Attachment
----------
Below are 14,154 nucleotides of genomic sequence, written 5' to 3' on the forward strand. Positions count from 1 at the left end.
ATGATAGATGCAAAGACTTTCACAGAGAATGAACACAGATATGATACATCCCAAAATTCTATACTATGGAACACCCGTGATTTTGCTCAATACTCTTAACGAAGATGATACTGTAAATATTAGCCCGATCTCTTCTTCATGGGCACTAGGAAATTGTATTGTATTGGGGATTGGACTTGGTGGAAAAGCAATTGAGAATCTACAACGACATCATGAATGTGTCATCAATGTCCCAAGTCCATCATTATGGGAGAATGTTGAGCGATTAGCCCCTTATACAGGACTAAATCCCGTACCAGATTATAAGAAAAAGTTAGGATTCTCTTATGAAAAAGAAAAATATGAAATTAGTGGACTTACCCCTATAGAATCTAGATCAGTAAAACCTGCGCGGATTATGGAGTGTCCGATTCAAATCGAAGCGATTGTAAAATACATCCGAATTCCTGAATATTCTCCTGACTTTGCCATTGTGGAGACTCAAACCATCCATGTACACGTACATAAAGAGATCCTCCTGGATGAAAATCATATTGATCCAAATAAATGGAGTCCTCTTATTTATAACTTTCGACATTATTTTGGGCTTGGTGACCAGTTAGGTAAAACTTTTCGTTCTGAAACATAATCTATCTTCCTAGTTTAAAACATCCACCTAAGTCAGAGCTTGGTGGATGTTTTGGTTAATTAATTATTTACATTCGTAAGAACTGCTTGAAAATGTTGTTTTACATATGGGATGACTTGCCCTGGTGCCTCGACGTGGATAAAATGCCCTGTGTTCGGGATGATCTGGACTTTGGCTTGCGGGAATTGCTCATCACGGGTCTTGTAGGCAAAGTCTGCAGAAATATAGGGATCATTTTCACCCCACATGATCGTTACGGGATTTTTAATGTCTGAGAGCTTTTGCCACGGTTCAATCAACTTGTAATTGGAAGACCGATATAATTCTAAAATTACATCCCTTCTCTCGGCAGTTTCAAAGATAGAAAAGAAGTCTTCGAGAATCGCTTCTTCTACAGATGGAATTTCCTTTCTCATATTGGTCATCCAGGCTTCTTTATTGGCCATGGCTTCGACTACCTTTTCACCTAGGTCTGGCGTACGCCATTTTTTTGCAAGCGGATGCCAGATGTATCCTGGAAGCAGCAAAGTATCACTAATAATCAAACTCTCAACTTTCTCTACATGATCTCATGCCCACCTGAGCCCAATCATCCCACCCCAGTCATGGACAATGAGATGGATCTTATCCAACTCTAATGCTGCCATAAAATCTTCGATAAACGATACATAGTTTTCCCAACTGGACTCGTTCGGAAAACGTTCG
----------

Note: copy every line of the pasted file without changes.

Below are 14,154 nucleotides of genomic sequence, written 5' to 3' on the forward strand. Positions count from 1 at the left end.
ATGATAGATGCAAAGACTTTCACAGAGAATGAACACAGATATGATACATCCCAAAATTCTATACTATGGAACACCCGTGATTTTGCTCAATACTCTTAACGAAGATGATACTGTAAATATTAGCCCGATCTCTTCTTCATGGGCACTAGGAAATTGTATTGTATTGGGGATTGGACTTGGTGGAAAAGCAATTGAGAATCTACAACGACATCATGAATGTGTCATCAATGTCCCAAGTCCATCATTATGGGAGAATGTTGAGCGATTAGCCCCTTATACAGGACTAAATCCCGTACCAGATTATAAGAAAAAGTTAGGATTCTCTTATGAAAAAGAAAAATATGAAATTAGTGGACTTACCCCTATAGAATCTAGATCAGTAAAACCTGCGCGGATTATGGAGTGTCCGATTCAAATCGAAGCGATTGTAAAATACATCCGAATTCCTGAATATTCTCCTGACTTTGCCATTGTGGAGACTCAAACCATCCATGTACACGTACATAAAGAGATCCTCCTGGATGAAAATCATATTGATCCAAATAAATGGAGTCCTCTTATTTATAACTTTCGACATTATTTTGGGCTTGGTGACCAGTTAGGTAAAACTTTTCGTTCTGAAACATAATCTATCTTCCTAGTTTAAAACATCCACCTAAGTCAGAGCTTGGTGGATGTTTTGGTTAATTAATTATTTACATTCGTAAGAACTGCTTGAAAATGTTGTTTTACATATGGGATGACTTGCCCTGGTGCCTCGACGTGGATAAAATGCCCTGTGTTCGGGATGATCTGGACTTTGGCTTGCGGGAATTGCTCATCACGGGTCTTGTAGGCAAAGTCTGCAGAAATATAGGGATCATTTTCACCCCACATGATCGTTACGGGATTTTTAATGTCTGAGAGCTTTTGCCACGGTTCAATCAACTTGTAATTGGAAGACCGATATAATTCTAAAATTACATCCCTTCTCTCGGCAGTTTCAAAGATAGAAAAGAAGTCTTCGAGAATCGCTTCTTCTACAGATGGAATTTCCTTTCTCATATTGGTCATCCAGGCTTCTTTATTGGCCATGGCTTCGACTACCTTTTCACCTAGGTCTGGCGTACGCCATTTTTTTGCAAGCGGATGCCAGATGTATCCTGGAAGCAGCAAAGTATCACTAATAATCAAACTCTCAACTTTCTCTACATGATCTCATGCCCACCTGAGCCCAATCATCCCACCCCAGTCATGGACAATGAGATGGATCTTATCCAACTCTAATGCTGCCATAAAATCTTCGATAAACGATACATAGTTTTCCCAACTGGACTCGTTCGGAAAACGTTCG